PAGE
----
Late philosopher and novelist George Santayana famously said, “Those who cannot remember the past are condemned to repeat it.” In recent weeks, this sentiment has showed itself to be true in regards to the ever-escalating governmental crisis in Venezuela. As he is prone to do, Russian President Vladimir Putin has decided to extend the tentacles of his foreign policy into places it doesn’t belong. This time he has chosen South America, and has acted by providing military aid to the embattled president of Venezuela, Nicolás Maduro.
Maduro, under immense protest and pressure from the Venezuelan people to abdicate his premiership after potentially fraudulent elections last May, has sought to remain in power at all costs. One particularly extreme measure to preserve his power was his blocking of international humanitarian aid to relieve people who have been crushed by a crumbling economy, viewing such aid as an imperialistic American Trojan horse. In the fight to decide Venezuela’s future, the United States and most Latin American and European Union countries have decided to support Juan Guaidó, president of the National Assembly, as interim head of state. If he becomes the provisional president of Venezuela, Guaidó says he will call for new elections to determine democratically who will rule his country, after leading the charge against Maduro and his corrupt election last year.
Along with their packages of material aid, the U.S. and its allies in the Venezuela crisis have tried to bring international legitimacy to Guaidó’s efforts to restore democracy. Their biggest challenge in doing so, however, has been gaining the support of the Venezuelan military. In an interview published in The Washington Post on Feb. 7, Antonio Rivero, a former Venezuelan general who was exiled in 2014, noted that challenges in this regard mainly come from the military allegiances to late President Hugo Chávez and his ideas. Some Venezuelans see Maduro as the “son” of Chavez and his legacy. Rivero also noted that military personnel are concerned that their illegal activities, such as black market drug trafficking, will be punished under Guaidó or another future president’s rule. As such, it has proven difficult for those who support an interim Guaidó presidency to convince the military leadership in Venezuela to join the cause and abandon Maduro.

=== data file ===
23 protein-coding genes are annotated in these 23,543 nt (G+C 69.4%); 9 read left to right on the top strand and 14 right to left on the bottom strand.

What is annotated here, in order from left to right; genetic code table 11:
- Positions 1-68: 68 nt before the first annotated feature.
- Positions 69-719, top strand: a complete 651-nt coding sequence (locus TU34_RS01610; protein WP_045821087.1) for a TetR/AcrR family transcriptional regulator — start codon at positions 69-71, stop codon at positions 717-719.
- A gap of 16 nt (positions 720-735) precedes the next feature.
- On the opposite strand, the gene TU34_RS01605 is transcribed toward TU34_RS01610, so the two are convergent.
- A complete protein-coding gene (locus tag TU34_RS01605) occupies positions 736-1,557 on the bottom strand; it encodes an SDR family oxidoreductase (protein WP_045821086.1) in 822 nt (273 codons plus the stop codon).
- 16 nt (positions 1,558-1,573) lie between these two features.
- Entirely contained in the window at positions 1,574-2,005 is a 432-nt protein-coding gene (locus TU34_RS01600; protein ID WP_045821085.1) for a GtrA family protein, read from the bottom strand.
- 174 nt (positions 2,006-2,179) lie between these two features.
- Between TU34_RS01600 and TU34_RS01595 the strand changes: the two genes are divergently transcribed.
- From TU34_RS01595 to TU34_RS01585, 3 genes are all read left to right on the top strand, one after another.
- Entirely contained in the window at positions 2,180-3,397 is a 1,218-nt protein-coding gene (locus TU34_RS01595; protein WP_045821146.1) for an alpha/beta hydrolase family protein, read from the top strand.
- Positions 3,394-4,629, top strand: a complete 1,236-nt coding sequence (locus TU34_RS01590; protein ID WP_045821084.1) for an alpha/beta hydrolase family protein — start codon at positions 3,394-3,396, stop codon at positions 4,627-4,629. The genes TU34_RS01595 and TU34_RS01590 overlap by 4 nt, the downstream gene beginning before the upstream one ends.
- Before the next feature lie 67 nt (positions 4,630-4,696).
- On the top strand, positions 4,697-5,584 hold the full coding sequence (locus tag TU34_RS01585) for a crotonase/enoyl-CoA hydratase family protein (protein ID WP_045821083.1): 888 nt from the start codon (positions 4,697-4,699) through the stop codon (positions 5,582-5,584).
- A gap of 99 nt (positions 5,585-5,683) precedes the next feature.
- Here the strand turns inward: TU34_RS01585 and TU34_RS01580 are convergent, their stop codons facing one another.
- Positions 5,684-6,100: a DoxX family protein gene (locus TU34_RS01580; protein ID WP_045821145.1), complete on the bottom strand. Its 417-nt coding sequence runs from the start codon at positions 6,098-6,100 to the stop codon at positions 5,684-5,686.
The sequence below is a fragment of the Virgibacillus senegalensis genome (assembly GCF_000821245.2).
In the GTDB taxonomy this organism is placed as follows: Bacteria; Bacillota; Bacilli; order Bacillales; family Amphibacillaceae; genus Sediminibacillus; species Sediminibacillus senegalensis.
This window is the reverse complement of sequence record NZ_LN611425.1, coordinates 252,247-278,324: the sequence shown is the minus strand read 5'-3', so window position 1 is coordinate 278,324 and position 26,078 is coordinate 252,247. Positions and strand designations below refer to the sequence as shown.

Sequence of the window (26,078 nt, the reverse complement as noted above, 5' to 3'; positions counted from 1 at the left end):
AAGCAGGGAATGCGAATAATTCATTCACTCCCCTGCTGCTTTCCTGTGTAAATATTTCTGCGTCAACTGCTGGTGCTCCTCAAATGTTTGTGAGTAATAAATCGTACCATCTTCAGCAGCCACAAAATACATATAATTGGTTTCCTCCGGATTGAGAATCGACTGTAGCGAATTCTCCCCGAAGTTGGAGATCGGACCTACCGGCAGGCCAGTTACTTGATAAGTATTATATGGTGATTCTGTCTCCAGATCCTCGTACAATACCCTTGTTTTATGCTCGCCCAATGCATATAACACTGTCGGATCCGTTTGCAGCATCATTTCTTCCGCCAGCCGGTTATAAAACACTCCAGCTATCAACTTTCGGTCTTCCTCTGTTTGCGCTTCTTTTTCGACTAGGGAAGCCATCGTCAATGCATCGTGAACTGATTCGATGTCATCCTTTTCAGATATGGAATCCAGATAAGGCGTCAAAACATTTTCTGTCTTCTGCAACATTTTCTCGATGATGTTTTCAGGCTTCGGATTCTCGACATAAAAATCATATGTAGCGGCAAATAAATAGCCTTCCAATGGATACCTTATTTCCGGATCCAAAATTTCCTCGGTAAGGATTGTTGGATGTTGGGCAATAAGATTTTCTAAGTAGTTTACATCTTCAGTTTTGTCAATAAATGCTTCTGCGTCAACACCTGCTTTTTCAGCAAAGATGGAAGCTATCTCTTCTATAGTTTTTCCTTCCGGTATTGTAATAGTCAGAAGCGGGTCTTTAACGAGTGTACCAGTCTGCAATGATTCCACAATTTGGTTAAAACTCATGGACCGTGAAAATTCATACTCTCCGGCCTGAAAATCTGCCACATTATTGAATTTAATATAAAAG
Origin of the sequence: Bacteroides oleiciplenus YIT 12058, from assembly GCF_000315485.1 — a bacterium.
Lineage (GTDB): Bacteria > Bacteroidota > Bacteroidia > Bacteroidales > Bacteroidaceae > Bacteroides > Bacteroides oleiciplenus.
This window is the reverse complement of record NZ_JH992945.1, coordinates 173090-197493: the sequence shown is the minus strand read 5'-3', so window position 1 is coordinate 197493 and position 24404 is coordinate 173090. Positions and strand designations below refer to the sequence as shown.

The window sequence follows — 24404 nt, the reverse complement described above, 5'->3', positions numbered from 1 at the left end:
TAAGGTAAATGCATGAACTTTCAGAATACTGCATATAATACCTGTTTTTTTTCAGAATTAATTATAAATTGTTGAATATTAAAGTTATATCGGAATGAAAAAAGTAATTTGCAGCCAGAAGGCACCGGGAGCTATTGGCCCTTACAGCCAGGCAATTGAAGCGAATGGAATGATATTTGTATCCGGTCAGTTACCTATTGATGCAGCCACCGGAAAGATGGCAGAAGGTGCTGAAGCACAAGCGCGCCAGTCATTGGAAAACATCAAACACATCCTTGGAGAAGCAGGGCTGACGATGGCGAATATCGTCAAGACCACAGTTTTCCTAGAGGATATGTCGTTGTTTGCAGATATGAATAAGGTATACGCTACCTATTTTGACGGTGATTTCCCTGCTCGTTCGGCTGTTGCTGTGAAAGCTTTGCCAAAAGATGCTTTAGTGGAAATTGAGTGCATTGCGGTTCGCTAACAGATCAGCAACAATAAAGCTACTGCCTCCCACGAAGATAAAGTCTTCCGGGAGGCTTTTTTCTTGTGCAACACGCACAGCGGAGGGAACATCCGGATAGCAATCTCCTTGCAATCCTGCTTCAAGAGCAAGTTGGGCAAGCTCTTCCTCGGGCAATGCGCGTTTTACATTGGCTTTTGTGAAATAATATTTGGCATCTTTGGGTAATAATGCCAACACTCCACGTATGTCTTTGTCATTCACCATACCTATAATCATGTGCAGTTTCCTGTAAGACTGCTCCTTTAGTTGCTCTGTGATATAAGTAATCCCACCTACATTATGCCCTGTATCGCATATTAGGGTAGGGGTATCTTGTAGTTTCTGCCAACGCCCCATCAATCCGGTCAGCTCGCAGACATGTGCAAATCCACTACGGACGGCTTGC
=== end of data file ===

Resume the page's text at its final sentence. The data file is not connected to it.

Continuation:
Moscow has made this task even more difficult in the last month, after planes carrying 100 Russian troops landed in Venezuela. Putin hopes to bolster the staying power of Maduro and fortify his military support with his own forces. For quite some time, Russia has provided aid and other resources to the Maduro regime, which, unlike aid coordinated by Guaido, was accepted by the military government. On Thursday, U.S. President Donald Trump scolded Putin, telling him to “get out” of Venezuela, and his national security adviser John Bolton warned against external interference in the Western hemisphere by states seeking to prop up Maduro. The Russian president responded by promising to continue arming Caracas and to keep troops there.
This pattern of involvement from Russia is eerily similar to its actions in Syria shortly after the breakout of the Syrian Civil War. In the cases of both Venezuela and Syria, two authoritarian leaders have acted against their own people in order to maintain power. The U.S. placed a plethora of sanctions against the offending regimes. Then, Russia came in to support the regimes and keep the tyrannical leader in power against the will of the people. Both Damascus and Caracas have had historic ties with Russia, and Putin likely hopes to assure that these governments remain firmly allied with Moscow in the foreseeable future. The thought of Venezuela — a member of OPEC and a longtime Russian ally — growing closer to the West is likely a deep concern of Putin’s.